Siam moved into the studio in 1993 to record a project that was close to completion stage, although the drummer situation still had not been resolved. During the writing stage, the intention was to title the album, ‘Soul Destroyer’. This was a concept project, political in nature, cataloguing the birth of a child destined to be a prolific political figure, with her eventual downfall waiting for us at the end of the story. It was realised, many months into the project, that time and money would not extend to the requirements of the project, and many cuts were necessary. However, the original album came out, in it’s closest possible version of its intended format.

The original title track ‘Soul Destroyer’, has been sadly lost, as during the writing and recording, I was forced to move base three times ending up in an eight by six rehearsal room as a home for six weeks with one green light bulb! This was a difficult period and having to sleep in between the mixing desk and the amplifiers, I naturally ended up recording other bands at their request to earn money. The band members were very supportive, and I moved into Chris Ward Evans home in Bournville during the recording, and later rented a house with Darren Horton and Alex the engineer that was recording the project. For six weeks we even lived in a caravan on the studio car park !

A drummer was finally chosen, Pano Moularis, although the decision was made too late, and a session drummer by the name of Rob Ewins was eventually employed. I had worked with him in Coventry for a pop act called ‘Series Red’ later renamed ‘Push’ a couple of years previously in 1989.. He was a fine drummer and recorded the complete album in 48 hours, quite a feat. In many ways, this helped us, leaving more time for other production matters. The album, completed eventually, titled ‘The Language of Menace’, was named after the phrase describing the propaganda circulated over political uprisings in the 19th Century. As indeed, ‘Cato St’, a location in London was also a place of political uprising recorded in many reports of the same period. Other titles were indicative of their part in the great scheme of things, and indeed much was omitted in the end, to the extent that the Japanese separated the songs and treated them all individually as separate entities, juggling the running order of the album. The album was released in Europe through Now and Then Records, the company pioneered by Mark Asheton.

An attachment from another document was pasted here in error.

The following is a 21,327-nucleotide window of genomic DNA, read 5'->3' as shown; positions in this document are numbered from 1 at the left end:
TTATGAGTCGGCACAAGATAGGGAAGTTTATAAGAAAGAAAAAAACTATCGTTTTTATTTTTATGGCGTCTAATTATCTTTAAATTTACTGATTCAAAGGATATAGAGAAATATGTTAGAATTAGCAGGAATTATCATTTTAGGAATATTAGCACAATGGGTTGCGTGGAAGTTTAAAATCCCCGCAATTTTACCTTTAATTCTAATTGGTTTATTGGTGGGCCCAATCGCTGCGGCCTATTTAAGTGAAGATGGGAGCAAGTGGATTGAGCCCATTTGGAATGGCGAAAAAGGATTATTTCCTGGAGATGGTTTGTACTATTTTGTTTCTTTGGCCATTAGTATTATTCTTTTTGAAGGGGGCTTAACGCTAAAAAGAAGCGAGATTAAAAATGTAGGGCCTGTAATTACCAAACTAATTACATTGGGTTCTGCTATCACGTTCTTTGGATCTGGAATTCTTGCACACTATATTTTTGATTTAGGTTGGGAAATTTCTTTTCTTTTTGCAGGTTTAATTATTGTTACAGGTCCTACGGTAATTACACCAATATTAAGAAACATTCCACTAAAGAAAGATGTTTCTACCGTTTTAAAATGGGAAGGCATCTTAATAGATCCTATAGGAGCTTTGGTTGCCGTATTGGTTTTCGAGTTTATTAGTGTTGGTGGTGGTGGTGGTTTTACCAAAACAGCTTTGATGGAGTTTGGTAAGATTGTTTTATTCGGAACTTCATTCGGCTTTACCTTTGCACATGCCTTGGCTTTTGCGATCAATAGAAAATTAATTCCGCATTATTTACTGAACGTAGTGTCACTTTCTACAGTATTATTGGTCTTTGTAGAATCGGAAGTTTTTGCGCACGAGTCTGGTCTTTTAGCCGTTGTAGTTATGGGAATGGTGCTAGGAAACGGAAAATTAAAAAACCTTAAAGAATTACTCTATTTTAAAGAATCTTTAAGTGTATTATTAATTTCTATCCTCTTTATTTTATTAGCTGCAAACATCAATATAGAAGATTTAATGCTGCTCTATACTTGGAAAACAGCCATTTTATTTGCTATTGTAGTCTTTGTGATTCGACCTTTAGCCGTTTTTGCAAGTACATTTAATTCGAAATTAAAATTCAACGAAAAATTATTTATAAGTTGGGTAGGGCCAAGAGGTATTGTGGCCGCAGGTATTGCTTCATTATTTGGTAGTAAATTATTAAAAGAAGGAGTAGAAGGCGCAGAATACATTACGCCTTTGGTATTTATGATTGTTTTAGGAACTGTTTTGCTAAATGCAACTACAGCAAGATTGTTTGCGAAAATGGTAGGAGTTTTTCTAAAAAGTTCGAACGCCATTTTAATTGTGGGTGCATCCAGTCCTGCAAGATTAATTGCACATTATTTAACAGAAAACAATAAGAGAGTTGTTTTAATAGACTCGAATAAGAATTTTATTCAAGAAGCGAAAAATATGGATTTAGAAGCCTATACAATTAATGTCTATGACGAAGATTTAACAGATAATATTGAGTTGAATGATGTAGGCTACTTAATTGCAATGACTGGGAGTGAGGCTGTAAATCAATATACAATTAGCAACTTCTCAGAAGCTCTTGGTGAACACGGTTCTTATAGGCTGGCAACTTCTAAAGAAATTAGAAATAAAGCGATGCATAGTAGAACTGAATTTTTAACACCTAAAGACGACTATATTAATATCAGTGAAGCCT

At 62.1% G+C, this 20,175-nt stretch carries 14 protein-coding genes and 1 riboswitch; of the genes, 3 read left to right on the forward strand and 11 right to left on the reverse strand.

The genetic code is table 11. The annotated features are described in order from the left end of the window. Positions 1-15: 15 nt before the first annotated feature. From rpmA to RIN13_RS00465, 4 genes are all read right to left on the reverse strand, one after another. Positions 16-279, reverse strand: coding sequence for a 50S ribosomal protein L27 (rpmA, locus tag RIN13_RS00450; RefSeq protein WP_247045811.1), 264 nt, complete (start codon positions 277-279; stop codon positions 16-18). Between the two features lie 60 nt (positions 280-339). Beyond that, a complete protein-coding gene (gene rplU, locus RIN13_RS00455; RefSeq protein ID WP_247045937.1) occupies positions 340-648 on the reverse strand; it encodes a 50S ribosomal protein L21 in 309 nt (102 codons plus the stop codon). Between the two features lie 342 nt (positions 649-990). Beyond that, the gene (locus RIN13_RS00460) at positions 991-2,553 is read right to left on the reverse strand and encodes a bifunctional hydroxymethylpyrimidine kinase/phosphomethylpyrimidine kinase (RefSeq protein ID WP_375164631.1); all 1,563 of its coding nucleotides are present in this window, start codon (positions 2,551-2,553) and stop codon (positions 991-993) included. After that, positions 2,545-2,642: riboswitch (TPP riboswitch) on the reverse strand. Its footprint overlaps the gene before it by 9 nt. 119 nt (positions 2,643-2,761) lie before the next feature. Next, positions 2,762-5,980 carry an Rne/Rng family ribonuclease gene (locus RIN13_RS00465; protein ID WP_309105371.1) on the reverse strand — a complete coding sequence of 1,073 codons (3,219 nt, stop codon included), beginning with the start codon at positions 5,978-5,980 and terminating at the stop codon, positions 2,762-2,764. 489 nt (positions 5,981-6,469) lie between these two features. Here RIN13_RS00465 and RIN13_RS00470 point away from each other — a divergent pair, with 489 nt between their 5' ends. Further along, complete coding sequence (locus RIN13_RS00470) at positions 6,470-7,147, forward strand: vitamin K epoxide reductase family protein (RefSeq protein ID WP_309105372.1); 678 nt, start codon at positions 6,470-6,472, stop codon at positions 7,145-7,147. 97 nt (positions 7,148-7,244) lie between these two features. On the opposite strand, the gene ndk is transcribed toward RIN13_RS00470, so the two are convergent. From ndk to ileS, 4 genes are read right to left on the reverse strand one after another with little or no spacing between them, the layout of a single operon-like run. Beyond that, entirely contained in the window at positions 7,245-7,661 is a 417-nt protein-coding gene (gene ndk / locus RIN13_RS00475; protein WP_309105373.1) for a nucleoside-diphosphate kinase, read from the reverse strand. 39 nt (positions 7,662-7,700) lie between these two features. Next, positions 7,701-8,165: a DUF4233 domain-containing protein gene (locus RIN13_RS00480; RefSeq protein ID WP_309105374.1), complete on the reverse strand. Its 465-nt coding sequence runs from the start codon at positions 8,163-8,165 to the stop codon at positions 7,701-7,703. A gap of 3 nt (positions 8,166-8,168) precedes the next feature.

During the mixes of the album, which was recorded at Rich Bitch studios by Mark Bruce, the studio owners, Rob and Linda Bruce offered to manage the band and help secure a contract, offering rehearsal facilities and a showcase facility in their dance studio, where videos were recorded, some of which can be seen on footage included on the albums eventual subsequent re-release in 2002 by Roy Davis’ Phoenix Music .The album received mixed reactions, but a tour with ‘Crown of Thorns’ widened public awareness of the band.




Realeased through Now & Then Records.

Many showcases both in Birmingham and London at Nomis Studios.
Many press interviews / reviews ensued, as they do, and then .....quiet. I was very aware for the need for bigger and better material to be written and released, but the following year was lost on showcasing for recording companies, acoustic concerts and recording several session albums for other bands.


I had to say goodbye to both Darren Horton and Chris Ward Evans during 1995, but Andy and Pano stayed, and we searched remorselessly for other guitarists. I literally fell over a remarkable young guitarist by the name of Ian Richardson, playing covers in the famous Birmingham rock venue, ‘The Old Railway’. This is a venue that spawned most of the bands I have ever worked with, and it is as live today, as it was in 1980 when Overdrive and Enigma rocked the place. We shook hands and he joined. We worked together for many months and auditioned many guitarists, they even came from abroad. Eventually, Marcus Thurston answered the advert, he was living with his guitar at the YMCA in London. He quickly moved to Birmingham and rented a flat in Moseley and was quite a virtuoso.



Months of writing and rehearsing, gave us a body of material that was enough to move back into Andy’s studio ‘Sable Rose’ and begin recording a new album. Andy booked us in for six weeks. Six months later, having missed the summer of 1996 completely, as the studio was underground, we walked back up the stairs to the outside world clutching a final DAT master of the new album ‘Prayer’. I considered, and still do, that it was without doubt the finest material I have ever written and recorded. Weeks and weeks of fine tuning and re-recording instruments in different ways, hi-jacking flute players from the sub ways of Coventry, to enhance moods in songs, sending rough mixes to Zero records in Japan and getting responses like ‘this is weird, it does not sound like Shy ! Tony’s fans will not understand it!!!’